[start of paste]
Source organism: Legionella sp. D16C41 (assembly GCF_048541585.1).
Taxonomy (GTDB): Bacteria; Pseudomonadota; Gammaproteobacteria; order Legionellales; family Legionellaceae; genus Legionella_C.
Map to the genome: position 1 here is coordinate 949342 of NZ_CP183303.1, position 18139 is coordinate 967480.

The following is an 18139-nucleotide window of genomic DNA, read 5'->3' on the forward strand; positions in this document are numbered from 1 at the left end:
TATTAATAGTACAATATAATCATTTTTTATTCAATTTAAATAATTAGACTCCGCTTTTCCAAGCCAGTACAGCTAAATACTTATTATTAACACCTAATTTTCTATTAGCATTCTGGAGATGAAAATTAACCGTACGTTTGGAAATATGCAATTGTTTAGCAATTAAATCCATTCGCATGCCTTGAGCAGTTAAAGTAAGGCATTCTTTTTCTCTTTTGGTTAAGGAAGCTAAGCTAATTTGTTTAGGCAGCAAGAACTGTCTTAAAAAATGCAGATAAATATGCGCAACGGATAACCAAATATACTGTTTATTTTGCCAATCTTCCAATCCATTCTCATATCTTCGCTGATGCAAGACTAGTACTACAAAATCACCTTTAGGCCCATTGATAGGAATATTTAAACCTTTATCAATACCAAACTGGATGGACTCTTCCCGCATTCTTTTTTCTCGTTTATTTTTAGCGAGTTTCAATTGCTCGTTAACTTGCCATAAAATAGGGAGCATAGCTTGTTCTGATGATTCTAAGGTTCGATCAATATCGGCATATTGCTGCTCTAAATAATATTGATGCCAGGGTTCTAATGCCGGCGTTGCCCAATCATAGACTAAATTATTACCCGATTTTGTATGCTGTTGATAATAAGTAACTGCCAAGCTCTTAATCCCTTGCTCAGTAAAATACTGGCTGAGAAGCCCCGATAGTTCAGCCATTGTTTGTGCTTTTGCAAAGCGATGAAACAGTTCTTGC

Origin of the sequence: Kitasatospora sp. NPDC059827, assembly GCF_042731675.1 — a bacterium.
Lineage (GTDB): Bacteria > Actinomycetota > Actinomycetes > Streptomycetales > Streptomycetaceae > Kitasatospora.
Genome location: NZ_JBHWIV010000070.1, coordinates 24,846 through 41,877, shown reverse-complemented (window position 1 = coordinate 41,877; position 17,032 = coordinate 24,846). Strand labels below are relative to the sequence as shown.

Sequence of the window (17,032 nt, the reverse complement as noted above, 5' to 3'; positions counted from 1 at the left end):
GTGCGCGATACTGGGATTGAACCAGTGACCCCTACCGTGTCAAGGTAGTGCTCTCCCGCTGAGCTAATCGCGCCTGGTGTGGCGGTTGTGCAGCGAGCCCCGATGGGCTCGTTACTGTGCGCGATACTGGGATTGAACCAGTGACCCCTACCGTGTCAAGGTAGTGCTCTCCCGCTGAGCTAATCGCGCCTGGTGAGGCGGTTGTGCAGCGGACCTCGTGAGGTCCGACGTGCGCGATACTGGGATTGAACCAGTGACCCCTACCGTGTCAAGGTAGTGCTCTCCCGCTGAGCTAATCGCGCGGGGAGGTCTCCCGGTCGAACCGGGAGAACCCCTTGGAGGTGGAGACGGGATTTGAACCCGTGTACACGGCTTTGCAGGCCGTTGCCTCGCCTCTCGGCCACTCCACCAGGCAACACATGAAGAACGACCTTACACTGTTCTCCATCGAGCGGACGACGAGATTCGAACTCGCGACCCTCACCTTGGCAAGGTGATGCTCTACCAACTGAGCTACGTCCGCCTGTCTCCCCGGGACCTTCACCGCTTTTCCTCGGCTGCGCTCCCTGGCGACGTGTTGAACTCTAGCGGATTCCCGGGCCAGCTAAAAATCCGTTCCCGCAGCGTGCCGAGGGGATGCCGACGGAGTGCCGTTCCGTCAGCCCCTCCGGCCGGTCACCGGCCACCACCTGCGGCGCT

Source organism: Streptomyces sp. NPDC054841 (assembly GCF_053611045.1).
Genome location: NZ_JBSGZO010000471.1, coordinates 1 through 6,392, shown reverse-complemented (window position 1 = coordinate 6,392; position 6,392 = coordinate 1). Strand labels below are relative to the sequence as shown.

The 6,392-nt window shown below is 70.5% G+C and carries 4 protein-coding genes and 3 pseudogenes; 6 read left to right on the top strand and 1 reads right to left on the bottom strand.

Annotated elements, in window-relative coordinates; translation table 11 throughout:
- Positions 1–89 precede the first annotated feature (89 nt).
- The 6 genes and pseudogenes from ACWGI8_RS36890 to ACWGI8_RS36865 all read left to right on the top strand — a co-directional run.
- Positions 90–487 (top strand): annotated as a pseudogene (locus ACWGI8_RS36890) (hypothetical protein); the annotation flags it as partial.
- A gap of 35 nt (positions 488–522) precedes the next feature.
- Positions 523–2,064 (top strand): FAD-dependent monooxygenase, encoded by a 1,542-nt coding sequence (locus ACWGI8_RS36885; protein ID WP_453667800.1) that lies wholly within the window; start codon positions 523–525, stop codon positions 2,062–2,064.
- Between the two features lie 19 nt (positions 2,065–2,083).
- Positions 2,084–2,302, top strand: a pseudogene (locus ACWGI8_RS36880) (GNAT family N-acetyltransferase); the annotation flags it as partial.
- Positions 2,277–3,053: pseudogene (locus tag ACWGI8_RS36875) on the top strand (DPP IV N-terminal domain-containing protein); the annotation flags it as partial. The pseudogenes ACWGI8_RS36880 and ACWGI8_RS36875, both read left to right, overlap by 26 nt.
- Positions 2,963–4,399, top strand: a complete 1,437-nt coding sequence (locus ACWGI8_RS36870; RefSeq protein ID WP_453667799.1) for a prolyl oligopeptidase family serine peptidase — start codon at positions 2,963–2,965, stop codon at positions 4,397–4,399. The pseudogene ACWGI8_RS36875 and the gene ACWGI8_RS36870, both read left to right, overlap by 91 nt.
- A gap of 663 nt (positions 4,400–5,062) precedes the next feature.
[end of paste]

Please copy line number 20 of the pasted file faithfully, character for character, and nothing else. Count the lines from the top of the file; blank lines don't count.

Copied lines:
- Between the two features lie 19 nt (positions 2,065–2,083).